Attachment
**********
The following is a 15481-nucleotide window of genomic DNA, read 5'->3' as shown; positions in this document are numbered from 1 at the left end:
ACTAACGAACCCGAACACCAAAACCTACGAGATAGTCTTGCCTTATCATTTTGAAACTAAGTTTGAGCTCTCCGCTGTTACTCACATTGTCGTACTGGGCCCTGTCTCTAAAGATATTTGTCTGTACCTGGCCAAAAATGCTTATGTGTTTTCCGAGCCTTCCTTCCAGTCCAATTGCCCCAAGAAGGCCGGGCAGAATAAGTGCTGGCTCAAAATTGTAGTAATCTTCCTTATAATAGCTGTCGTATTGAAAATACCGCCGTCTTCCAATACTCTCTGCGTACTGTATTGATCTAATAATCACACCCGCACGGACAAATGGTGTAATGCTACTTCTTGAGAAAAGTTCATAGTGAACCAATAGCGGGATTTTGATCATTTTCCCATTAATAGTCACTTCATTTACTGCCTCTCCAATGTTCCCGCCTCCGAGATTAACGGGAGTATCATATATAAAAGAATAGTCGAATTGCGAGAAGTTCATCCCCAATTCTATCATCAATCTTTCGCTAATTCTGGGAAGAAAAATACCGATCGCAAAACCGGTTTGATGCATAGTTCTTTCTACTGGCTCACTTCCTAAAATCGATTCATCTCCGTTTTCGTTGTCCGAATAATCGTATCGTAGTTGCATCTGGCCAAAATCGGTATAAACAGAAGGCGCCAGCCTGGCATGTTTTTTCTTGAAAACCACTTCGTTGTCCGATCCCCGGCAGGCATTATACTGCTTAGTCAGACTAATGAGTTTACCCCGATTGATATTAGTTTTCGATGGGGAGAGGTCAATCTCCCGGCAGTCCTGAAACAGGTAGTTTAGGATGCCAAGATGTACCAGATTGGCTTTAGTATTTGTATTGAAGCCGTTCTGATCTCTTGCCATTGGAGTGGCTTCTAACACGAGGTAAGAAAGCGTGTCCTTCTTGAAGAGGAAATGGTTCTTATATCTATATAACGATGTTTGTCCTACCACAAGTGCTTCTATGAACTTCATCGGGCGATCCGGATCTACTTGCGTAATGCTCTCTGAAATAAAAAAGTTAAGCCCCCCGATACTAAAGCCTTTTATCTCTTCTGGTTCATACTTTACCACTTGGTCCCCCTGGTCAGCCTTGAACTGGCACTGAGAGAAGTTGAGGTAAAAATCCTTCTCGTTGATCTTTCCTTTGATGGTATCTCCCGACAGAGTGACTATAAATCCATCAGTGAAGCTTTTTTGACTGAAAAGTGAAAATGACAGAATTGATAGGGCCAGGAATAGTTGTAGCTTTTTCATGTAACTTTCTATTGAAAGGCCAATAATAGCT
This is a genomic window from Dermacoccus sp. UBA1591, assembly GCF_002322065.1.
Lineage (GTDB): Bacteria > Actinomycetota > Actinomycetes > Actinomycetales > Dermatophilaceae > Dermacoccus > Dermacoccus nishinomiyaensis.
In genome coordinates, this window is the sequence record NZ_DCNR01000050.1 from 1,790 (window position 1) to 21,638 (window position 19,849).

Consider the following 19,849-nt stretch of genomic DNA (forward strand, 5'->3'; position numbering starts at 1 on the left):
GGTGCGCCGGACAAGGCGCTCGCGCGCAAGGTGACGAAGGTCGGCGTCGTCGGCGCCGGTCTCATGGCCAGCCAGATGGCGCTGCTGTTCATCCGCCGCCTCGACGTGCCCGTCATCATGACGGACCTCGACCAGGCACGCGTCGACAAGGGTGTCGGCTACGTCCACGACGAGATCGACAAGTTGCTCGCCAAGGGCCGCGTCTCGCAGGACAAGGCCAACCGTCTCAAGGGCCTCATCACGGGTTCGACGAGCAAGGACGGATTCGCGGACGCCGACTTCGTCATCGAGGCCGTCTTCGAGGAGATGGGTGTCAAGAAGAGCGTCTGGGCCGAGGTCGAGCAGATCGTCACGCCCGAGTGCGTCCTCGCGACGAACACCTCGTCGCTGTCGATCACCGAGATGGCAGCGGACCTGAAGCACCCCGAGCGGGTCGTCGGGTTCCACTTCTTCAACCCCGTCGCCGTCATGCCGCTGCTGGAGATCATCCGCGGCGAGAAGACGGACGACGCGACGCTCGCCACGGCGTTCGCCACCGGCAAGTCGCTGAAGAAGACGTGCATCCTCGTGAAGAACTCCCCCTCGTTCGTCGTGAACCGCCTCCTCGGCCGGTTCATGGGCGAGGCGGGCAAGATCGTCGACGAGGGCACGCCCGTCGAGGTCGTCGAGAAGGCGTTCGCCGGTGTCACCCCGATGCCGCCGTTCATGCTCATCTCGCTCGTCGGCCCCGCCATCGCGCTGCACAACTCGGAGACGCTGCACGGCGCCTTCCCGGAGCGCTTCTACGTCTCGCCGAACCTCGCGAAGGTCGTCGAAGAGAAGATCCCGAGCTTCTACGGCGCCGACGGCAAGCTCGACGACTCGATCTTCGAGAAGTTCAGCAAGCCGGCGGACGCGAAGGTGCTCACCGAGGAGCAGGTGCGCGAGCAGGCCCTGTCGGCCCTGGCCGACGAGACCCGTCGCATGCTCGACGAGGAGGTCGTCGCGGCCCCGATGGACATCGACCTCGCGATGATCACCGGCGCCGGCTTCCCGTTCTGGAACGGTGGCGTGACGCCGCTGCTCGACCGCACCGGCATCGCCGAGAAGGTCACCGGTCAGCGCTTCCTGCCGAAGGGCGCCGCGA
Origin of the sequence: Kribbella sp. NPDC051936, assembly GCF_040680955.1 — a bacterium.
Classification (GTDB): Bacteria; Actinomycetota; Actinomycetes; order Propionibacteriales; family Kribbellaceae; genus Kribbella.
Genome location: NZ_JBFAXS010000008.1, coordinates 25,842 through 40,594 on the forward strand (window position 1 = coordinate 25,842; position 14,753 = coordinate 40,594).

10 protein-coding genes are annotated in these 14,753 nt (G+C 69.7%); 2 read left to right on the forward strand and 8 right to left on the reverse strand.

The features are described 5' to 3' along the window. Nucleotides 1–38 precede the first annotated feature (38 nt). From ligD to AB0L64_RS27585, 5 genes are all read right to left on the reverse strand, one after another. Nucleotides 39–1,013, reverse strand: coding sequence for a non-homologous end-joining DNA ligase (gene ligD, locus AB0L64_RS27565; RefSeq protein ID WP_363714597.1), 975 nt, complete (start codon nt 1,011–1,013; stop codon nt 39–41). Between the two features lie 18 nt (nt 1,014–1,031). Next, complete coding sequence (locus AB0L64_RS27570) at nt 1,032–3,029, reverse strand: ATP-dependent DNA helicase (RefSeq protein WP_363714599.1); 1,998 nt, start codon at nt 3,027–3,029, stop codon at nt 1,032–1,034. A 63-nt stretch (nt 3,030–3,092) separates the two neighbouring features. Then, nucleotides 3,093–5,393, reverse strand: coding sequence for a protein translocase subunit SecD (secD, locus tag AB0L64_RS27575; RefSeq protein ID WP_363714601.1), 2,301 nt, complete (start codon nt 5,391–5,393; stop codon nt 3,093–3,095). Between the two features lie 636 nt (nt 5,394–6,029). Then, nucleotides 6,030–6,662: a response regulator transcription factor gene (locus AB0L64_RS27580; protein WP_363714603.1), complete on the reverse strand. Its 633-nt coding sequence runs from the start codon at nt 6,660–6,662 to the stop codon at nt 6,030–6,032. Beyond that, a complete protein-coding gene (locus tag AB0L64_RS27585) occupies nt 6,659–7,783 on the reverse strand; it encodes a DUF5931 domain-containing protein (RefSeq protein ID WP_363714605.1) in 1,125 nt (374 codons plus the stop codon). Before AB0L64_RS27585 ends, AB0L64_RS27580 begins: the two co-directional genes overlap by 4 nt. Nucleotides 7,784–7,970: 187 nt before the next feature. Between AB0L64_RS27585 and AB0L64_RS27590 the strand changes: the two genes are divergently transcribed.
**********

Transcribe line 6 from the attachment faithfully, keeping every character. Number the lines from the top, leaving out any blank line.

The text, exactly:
Consider the following 19,849-nt stretch of genomic DNA (forward strand, 5'->3'; position numbering starts at 1 on the left):